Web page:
The church was built in 1721 and was renovated in both 1828 and 1880. From a distance it looks like a fairly unpromising grey stone box. Actually, it still looks a little like that when you get closer to it. Which makes what you find when you walk around to the north side of the church all the more surprising. Here, as if inserted into the wall as an afterthought, are the blocked remains of a doorway surrounded by a truly magnificent Norman carved arch. This really is just about the last thing you'd expect to find here, and its presence shows that there is rather more to St Ninian's Church than meets the eye.
The church "built" here in 1721 actually seems to have incorporated parts of a very much earlier church dedicated to St Ninian, probably dating back to the mid 1100s when the village was founded by a Flemish farmer called Lambin Asa, who had been granted lands in Clydesdale. We should be grateful that the arch was allowed to remain in place by the builders of the church, but it is interesting to wonder what else remains of the six hundred year older church, buried within the structure of its more recent replacement.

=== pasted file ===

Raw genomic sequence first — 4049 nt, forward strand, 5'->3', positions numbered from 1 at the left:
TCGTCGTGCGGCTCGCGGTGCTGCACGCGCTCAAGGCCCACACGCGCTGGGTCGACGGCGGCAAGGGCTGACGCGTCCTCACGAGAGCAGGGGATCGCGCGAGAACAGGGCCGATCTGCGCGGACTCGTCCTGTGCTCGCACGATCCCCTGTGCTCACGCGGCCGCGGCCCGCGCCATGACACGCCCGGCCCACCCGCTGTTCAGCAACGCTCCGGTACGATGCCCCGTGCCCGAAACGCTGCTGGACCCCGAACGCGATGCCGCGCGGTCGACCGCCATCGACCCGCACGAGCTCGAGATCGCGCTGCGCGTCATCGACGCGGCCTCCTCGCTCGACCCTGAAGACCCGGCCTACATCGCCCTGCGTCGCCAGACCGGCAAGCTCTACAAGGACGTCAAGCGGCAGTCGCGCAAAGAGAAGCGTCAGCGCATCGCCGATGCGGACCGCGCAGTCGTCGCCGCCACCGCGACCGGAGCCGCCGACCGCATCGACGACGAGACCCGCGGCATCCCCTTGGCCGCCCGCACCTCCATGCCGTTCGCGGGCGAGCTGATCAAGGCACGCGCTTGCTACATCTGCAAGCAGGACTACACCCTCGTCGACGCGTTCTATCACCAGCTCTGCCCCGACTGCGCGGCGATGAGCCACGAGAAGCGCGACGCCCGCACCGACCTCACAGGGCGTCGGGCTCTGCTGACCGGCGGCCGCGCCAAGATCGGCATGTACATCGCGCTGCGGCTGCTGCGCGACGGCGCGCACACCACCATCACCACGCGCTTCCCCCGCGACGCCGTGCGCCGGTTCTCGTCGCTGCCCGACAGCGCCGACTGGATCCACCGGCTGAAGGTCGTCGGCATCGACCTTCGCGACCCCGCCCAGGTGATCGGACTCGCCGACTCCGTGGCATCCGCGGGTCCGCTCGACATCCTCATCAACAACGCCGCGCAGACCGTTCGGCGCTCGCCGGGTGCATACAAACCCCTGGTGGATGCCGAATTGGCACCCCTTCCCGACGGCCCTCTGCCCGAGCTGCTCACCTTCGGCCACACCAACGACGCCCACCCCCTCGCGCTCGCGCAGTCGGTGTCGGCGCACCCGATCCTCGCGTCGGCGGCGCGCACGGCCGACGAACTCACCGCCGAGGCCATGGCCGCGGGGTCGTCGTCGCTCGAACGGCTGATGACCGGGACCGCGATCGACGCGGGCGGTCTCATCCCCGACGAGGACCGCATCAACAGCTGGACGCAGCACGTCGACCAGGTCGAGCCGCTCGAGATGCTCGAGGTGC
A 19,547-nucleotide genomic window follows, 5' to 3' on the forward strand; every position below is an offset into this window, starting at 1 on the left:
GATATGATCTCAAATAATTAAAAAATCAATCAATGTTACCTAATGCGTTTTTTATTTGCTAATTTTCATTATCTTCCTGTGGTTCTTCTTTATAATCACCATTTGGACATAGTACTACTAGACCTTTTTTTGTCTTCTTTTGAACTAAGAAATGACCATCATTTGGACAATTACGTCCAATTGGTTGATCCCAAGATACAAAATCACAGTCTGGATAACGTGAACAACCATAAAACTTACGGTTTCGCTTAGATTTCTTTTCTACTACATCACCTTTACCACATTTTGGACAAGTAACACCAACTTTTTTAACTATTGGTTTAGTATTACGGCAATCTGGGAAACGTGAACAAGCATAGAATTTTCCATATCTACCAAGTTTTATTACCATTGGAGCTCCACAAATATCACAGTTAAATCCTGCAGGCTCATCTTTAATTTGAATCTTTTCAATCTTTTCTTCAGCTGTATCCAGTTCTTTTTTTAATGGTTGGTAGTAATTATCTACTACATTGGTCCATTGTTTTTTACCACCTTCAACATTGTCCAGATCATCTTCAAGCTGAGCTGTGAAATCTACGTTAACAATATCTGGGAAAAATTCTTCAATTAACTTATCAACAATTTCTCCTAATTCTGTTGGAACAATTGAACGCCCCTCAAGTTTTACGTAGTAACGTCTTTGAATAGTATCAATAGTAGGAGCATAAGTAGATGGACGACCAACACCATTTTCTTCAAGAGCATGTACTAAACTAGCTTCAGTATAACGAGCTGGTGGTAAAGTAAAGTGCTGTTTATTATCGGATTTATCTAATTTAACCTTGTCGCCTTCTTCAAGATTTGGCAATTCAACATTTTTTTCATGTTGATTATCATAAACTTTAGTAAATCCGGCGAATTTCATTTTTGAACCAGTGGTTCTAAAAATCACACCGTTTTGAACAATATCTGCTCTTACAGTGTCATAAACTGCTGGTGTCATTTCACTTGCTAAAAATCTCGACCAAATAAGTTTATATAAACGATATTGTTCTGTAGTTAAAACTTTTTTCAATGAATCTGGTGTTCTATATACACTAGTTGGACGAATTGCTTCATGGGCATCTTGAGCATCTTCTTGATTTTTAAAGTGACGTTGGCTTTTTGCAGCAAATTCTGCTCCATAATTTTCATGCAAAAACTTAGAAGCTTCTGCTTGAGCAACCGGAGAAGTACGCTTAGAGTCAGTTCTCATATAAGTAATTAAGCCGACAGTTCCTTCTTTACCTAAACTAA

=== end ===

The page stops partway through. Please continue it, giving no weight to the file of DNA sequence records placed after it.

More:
The columns that would once have formed part of the sides of the arch have long gone, and the carving of the arch is less crisp than it was when drawn by MacGibbon and Ross for their Ecclesiastical Architecture of Scotland, published in 1896. Nonetheless, the complexity of the patterns remains very clearly on view, and this really is a remarkable story of survival.
Evidence for an earlier church, if any more is needed, can also be found in the graveyard, where there are a number of early gravestones on view. One is dated 1697, and a number of others carry fine carvings of the symbols of mortality so often found on stones from this era in Scotland.